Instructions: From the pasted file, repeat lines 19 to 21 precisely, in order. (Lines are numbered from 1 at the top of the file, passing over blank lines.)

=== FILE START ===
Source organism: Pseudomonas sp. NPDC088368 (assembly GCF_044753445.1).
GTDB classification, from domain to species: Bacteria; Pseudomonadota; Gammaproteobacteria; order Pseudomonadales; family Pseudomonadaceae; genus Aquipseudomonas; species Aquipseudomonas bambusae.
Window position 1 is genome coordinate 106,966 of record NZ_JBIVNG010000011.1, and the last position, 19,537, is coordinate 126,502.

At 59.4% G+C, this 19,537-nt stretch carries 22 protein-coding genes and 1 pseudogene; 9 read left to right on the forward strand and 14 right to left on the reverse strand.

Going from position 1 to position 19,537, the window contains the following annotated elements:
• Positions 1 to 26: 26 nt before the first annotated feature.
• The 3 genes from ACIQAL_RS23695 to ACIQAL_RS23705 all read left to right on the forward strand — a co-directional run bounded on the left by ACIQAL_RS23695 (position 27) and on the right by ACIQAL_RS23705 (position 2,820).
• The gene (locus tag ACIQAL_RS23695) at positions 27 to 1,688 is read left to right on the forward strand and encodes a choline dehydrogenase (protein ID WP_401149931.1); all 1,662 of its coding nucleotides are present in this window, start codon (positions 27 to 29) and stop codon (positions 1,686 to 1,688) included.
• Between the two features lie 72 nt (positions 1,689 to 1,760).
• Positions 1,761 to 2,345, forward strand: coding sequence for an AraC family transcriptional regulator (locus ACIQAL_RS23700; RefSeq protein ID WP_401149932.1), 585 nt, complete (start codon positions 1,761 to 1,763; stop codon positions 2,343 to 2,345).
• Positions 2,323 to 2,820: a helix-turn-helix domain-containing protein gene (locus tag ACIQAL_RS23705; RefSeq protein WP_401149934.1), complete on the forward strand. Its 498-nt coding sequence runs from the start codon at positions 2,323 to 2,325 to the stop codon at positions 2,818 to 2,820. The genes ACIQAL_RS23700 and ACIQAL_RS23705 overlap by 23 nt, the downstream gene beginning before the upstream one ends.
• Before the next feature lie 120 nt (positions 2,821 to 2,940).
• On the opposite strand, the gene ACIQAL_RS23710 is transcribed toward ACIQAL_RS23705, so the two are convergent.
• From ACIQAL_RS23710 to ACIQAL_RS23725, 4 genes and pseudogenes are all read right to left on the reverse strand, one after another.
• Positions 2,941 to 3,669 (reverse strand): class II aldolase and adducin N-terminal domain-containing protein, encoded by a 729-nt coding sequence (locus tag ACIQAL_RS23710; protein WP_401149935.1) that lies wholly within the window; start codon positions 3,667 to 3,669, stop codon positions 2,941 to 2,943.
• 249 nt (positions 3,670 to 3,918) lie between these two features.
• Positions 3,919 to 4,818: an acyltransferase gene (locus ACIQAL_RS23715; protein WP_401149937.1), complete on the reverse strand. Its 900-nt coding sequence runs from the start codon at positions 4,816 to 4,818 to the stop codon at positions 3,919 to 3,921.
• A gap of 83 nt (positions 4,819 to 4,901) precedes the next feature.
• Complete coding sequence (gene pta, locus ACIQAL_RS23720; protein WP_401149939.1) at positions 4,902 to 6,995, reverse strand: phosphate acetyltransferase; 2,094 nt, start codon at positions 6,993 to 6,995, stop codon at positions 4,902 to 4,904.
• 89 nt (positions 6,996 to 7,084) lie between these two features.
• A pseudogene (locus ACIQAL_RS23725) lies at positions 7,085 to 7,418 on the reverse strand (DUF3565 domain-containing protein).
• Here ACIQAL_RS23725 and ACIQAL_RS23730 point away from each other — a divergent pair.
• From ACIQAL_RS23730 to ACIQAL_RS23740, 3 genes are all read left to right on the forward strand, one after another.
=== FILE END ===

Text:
• Complete coding sequence (gene pta, locus ACIQAL_RS23720; protein WP_401149939.1) at positions 4,902 to 6,995, reverse strand: phosphate acetyltransferase; 2,094 nt, start codon at positions 6,993 to 6,995, stop codon at positions 4,902 to 4,904.
• 89 nt (positions 6,996 to 7,084) lie between these two features.
• A pseudogene (locus ACIQAL_RS23725) lies at positions 7,085 to 7,418 on the reverse strand (DUF3565 domain-containing protein).